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John Royce McVicar (38) told police after the bloody incident on July 30 that he "wasn’t in a very good state of mind".
Counsel Brendan Stephenson said, while hard to reconcile with the events in question, his client professed his love for his mother and the dog.
And the feeling was mutual — from McVicar’s mother, at least.
She told the Otago Daily Times she had visited him in prison while he was on remand and she was confident there would be no repeat of the extreme violence.
The defendant appeared in the Dunedin District Court yesterday after pleading guilty to charges of ill-treating an animal and threatening to do grievous bodily harm.
Judge Michael Crosbie said offending against animals always attracted public attention because of "the importance pets play in the lives of many many people".
The court heard McVicar arrived home after a drinking session with friends at 10pm, ate a meal prepared by his mother then sat down to watch television.
He became "highly abusive" while his mother sat at a computer nearby with her dog.
She did not take care of the pet, McVicar alleged.
He would stab the animal then give her the same treatment, he said.
Moments later, McVicar followed through on the threat.
He went to the kitchen and armed himself with a knife from the bench while the victim yelled at him to leave the dog alone.
McVicar reached under the computer desk where the dog was cowering and stabbed it once in the neck, the court heard.
"I should do the same to you," he said as his mother shouted at him.
As his mother tended to the animal, which was bleeding profusely, McVicar threw the weapon into the kitchen sink then continued to watch television.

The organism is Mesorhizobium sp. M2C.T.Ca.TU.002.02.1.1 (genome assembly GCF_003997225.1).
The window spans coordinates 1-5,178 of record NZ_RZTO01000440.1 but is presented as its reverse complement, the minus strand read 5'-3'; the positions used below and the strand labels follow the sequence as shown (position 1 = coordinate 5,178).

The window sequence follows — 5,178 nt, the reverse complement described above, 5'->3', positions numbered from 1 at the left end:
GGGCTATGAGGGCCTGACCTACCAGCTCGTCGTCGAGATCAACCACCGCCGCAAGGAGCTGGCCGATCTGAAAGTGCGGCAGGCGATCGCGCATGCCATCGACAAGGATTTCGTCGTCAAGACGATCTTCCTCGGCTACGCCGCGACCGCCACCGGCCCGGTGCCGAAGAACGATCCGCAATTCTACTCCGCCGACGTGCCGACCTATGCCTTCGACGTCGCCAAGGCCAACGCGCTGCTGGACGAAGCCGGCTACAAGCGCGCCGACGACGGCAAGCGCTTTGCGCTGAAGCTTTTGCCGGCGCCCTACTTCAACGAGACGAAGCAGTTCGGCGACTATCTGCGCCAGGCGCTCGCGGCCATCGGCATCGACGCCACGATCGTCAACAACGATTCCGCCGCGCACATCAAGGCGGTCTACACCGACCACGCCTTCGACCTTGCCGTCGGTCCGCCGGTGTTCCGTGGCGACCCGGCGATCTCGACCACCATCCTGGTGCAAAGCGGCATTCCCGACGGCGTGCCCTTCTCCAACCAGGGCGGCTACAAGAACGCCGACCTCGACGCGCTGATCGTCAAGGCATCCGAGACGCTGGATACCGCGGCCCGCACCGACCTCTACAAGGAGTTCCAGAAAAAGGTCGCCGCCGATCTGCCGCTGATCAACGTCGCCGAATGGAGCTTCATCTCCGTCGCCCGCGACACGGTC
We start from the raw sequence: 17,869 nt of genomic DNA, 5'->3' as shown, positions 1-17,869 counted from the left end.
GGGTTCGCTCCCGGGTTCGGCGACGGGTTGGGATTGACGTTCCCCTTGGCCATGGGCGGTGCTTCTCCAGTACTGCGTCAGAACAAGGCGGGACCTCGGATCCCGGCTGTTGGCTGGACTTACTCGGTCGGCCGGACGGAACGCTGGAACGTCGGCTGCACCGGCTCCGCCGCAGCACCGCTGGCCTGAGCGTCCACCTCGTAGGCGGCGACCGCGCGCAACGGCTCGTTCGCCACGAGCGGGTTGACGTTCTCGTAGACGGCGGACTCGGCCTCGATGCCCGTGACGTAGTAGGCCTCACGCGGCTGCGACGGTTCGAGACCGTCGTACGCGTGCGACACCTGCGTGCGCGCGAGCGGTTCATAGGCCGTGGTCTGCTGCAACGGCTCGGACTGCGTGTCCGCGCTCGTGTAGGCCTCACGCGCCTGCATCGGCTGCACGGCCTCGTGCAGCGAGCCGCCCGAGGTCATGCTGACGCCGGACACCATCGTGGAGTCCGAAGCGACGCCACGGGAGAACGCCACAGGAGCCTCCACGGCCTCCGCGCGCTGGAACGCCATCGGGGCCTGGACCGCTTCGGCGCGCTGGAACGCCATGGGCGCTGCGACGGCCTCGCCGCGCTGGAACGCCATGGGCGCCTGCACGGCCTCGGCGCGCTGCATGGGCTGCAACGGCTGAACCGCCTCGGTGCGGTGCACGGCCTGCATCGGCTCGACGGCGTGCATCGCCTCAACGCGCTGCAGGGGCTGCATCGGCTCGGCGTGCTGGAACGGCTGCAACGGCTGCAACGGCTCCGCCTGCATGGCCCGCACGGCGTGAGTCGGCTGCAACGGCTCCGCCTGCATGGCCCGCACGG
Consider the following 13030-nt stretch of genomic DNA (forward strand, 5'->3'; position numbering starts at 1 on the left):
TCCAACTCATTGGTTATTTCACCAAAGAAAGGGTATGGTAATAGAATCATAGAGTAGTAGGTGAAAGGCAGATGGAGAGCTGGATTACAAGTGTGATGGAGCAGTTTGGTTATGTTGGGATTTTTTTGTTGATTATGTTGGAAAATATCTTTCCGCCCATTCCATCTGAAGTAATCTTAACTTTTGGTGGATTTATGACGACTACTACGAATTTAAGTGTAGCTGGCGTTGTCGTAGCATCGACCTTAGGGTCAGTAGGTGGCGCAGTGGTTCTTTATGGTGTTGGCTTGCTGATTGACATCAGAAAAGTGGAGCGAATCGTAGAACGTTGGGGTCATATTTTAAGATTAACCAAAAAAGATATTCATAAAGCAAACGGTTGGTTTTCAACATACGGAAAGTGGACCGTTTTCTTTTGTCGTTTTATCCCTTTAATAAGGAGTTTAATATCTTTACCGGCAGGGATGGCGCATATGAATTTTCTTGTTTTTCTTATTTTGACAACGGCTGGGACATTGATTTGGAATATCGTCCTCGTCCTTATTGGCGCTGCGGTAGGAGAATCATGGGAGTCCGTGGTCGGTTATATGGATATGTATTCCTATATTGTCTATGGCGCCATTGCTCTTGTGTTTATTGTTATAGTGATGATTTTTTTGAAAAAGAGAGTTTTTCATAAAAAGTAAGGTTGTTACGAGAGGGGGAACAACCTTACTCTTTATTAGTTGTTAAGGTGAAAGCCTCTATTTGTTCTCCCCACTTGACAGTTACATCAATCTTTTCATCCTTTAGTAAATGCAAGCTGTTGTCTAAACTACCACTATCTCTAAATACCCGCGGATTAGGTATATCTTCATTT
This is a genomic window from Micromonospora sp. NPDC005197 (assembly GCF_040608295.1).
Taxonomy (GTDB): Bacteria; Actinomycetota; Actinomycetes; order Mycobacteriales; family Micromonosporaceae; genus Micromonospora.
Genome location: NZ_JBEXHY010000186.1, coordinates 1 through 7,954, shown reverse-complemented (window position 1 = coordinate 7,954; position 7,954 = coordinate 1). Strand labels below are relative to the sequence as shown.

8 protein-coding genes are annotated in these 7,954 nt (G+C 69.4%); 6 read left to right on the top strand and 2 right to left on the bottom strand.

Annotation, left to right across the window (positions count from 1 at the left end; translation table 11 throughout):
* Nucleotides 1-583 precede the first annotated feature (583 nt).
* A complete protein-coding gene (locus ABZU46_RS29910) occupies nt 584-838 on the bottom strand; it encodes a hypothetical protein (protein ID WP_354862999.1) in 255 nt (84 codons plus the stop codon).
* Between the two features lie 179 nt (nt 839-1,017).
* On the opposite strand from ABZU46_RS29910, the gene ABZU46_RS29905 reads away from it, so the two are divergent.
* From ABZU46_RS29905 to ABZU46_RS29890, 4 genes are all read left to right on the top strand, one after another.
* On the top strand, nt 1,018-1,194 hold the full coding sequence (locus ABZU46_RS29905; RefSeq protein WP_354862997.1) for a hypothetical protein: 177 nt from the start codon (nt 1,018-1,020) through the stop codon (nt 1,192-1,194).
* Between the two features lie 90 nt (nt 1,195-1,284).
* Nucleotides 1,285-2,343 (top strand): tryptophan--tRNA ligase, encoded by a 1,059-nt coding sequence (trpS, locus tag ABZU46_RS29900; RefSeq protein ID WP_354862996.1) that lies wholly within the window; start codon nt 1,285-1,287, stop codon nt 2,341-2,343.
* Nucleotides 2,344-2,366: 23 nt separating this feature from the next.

Judge Crosbie said the nonchalant response was probably symptomatic of the state McVicar was in at the time.
The dog — a female cross-breed called Sam — was treated by a vet and survived the attack, the court heard.
McVicar’s mother said Sam was skittish after the incident but had since returned to her loveable, gentle self.
The victim said her relationship with her son had also been repaired.
She put his outburst down to a range of frustrating family issues at the time.
However, defence counsel Brendan Stephenson said his client could not pinpoint the exact trigger for his decline.
"It was a day where he did fall apart," he said.
Mr Stephenson said McVicar had reported struggles with post-traumatic stress disorder but accepted there was no evidence before the court of that.
He was "deeply remorseful", Mr Stephenson said.
Judge Michael Crosbie noted the defendant had violence and firearms convictions in his criminal history as well as disorder charges from an early age.
McVicar — who was supported in court by his mother — was disqualified from owning an animal for five years.
The victim declined a protection order.